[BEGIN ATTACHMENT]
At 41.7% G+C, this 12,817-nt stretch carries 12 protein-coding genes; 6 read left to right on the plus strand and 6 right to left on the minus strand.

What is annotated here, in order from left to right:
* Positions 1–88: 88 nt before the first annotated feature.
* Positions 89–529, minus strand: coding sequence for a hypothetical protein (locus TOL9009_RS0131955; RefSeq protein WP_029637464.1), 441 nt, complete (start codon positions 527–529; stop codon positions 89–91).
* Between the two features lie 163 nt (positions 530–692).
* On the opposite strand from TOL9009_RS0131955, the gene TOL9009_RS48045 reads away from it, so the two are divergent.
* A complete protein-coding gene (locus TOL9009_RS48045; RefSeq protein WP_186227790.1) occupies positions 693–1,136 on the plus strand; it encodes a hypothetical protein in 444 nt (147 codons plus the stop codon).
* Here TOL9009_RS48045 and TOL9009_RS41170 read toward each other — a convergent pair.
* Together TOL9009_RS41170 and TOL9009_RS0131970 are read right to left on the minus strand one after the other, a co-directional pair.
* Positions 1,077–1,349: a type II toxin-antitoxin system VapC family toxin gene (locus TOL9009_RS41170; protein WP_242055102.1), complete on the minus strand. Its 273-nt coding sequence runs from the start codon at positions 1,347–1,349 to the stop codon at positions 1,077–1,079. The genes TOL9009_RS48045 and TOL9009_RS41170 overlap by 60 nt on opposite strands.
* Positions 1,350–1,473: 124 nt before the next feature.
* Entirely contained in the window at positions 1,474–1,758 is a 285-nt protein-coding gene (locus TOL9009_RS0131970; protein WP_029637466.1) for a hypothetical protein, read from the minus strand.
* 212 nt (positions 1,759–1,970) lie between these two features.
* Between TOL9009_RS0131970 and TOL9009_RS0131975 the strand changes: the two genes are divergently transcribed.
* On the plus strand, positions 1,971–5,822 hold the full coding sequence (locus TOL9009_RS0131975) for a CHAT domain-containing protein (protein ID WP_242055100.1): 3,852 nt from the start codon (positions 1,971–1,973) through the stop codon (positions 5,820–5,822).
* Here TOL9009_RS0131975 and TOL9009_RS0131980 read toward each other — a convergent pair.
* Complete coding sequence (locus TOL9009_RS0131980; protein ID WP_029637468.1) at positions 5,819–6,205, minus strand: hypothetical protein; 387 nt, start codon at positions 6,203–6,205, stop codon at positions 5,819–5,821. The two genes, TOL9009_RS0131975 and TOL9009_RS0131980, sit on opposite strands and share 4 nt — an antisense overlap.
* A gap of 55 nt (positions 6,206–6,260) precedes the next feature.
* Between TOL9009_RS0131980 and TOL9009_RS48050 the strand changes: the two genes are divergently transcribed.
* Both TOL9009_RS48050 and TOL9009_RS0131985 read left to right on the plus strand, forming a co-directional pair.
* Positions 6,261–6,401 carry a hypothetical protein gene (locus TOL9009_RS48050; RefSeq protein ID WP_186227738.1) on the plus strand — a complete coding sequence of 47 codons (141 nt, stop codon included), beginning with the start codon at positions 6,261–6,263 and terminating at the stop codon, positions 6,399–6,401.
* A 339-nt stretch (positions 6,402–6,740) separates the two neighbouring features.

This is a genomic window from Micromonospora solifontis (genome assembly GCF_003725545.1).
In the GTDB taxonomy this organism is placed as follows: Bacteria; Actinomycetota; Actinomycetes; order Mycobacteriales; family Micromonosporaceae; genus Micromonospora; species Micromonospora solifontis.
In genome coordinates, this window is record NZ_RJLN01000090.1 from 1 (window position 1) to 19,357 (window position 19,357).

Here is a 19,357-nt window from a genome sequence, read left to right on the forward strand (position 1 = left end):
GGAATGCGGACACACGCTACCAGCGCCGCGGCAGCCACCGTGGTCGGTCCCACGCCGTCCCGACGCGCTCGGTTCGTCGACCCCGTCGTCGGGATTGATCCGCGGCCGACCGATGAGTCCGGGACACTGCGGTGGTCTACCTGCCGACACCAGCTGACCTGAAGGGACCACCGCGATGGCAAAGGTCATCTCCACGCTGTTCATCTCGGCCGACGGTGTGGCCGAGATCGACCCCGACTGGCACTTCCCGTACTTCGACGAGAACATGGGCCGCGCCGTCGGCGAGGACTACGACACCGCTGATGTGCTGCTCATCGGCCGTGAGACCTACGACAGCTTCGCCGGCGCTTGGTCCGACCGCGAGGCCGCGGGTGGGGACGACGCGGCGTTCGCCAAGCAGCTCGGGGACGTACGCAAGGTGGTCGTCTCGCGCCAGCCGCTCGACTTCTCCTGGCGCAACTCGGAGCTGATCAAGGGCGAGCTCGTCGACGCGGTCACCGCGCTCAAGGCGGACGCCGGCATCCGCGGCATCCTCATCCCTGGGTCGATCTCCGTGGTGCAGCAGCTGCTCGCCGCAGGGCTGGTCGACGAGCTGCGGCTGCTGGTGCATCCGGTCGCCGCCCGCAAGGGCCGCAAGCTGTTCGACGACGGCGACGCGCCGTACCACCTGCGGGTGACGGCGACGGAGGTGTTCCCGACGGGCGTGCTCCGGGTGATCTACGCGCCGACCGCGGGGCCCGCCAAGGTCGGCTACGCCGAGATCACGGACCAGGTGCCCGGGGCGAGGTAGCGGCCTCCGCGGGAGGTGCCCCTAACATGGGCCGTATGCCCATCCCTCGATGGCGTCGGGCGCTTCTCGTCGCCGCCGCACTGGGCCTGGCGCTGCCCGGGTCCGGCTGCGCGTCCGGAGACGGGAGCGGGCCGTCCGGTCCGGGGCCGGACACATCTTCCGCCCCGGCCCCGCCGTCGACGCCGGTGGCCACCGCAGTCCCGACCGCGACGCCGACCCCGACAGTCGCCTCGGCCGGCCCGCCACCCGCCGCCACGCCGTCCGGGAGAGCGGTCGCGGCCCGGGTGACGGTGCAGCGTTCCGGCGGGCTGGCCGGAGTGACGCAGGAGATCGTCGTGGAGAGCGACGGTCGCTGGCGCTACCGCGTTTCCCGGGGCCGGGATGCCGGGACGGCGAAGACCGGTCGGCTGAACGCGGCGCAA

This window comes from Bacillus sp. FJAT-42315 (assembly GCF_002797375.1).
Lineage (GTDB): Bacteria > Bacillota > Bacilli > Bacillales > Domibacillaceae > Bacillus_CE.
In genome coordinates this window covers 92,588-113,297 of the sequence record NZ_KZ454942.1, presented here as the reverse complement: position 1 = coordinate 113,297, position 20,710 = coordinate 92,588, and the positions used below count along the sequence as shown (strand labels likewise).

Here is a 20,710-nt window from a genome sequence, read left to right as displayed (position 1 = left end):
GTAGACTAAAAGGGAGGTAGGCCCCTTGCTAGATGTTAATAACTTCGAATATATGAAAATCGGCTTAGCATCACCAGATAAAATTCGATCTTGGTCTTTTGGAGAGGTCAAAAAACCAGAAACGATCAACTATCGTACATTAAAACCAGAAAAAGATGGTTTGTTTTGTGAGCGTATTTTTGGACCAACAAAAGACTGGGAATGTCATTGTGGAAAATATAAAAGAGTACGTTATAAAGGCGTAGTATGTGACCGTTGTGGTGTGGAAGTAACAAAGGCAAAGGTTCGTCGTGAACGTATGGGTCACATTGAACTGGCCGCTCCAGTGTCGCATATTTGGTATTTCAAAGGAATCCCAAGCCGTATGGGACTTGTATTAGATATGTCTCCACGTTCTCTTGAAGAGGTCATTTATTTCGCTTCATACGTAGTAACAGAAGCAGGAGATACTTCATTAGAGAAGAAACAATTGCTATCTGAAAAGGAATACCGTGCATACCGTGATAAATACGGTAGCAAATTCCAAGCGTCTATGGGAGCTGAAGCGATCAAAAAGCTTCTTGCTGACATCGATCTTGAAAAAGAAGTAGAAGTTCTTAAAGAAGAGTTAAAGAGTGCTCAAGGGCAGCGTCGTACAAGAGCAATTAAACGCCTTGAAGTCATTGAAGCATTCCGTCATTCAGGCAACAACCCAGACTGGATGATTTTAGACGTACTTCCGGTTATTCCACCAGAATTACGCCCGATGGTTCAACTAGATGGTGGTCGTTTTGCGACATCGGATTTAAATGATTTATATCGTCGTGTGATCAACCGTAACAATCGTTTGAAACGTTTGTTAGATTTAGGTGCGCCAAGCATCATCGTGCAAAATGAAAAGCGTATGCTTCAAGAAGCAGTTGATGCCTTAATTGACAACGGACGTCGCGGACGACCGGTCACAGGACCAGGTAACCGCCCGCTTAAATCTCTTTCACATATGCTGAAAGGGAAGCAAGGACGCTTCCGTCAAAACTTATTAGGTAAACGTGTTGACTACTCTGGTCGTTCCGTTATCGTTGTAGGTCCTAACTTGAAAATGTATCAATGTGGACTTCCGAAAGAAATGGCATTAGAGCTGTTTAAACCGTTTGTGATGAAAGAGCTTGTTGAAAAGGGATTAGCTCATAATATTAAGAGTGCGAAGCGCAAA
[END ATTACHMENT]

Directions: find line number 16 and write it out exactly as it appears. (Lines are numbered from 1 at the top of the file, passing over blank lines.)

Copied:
* Here TOL9009_RS0131975 and TOL9009_RS0131980 read toward each other — a convergent pair.